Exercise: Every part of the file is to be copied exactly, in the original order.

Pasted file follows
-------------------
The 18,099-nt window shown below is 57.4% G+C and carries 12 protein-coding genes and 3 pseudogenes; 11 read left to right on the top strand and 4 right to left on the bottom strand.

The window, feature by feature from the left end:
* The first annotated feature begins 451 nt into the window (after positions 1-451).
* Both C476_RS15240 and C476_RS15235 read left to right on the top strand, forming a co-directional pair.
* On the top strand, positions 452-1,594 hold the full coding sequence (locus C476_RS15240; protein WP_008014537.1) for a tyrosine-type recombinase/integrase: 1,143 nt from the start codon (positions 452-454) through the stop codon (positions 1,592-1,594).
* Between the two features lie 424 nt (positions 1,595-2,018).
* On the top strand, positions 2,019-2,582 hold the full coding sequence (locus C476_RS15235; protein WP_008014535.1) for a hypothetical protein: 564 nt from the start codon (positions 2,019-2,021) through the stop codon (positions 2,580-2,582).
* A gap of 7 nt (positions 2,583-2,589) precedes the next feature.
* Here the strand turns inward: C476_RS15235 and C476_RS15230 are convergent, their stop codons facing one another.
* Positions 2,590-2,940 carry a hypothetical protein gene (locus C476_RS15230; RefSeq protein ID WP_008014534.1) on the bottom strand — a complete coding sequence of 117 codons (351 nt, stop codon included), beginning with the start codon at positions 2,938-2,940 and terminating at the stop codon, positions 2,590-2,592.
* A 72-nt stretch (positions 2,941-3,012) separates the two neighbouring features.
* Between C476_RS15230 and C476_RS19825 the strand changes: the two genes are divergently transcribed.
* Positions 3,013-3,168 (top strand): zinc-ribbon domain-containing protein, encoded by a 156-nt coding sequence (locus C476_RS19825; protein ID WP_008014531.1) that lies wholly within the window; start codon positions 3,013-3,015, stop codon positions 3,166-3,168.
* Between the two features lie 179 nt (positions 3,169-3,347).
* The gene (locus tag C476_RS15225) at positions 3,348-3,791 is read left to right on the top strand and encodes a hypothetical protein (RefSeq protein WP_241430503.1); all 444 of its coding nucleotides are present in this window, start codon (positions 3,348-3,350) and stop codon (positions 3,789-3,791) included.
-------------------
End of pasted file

The 18,099-nt window shown below is 57.4% G+C and carries 12 protein-coding genes and 3 pseudogenes; 11 read left to right on the top strand and 4 right to left on the bottom strand.

The window, feature by feature from the left end:
* The first annotated feature begins 451 nt into the window (after positions 1-451).
* Both C476_RS15240 and C476_RS15235 read left to right on the top strand, forming a co-directional pair.
* On the top strand, positions 452-1,594 hold the full coding sequence (locus C476_RS15240; protein WP_008014537.1) for a tyrosine-type recombinase/integrase: 1,143 nt from the start codon (positions 452-454) through the stop codon (positions 1,592-1,594).
* Between the two features lie 424 nt (positions 1,595-2,018).
* On the top strand, positions 2,019-2,582 hold the full coding sequence (locus C476_RS15235; protein WP_008014535.1) for a hypothetical protein: 564 nt from the start codon (positions 2,019-2,021) through the stop codon (positions 2,580-2,582).
* A gap of 7 nt (positions 2,583-2,589) precedes the next feature.
* Here the strand turns inward: C476_RS15235 and C476_RS15230 are convergent, their stop codons facing one another.
* Positions 2,590-2,940 carry a hypothetical protein gene (locus C476_RS15230; RefSeq protein ID WP_008014534.1) on the bottom strand — a complete coding sequence of 117 codons (351 nt, stop codon included), beginning with the start codon at positions 2,938-2,940 and terminating at the stop codon, positions 2,590-2,592.
* A 72-nt stretch (positions 2,941-3,012) separates the two neighbouring features.
* Between C476_RS15230 and C476_RS19825 the strand changes: the two genes are divergently transcribed.
* Positions 3,013-3,168 (top strand): zinc-ribbon domain-containing protein, encoded by a 156-nt coding sequence (locus C476_RS19825; protein ID WP_008014531.1) that lies wholly within the window; start codon positions 3,013-3,015, stop codon positions 3,166-3,168.
* Between the two features lie 179 nt (positions 3,169-3,347).
* The gene (locus tag C476_RS15225) at positions 3,348-3,791 is read left to right on the top strand and encodes a hypothetical protein (RefSeq protein WP_241430503.1); all 444 of its coding nucleotides are present in this window, start codon (positions 3,348-3,350) and stop codon (positions 3,789-3,791) included.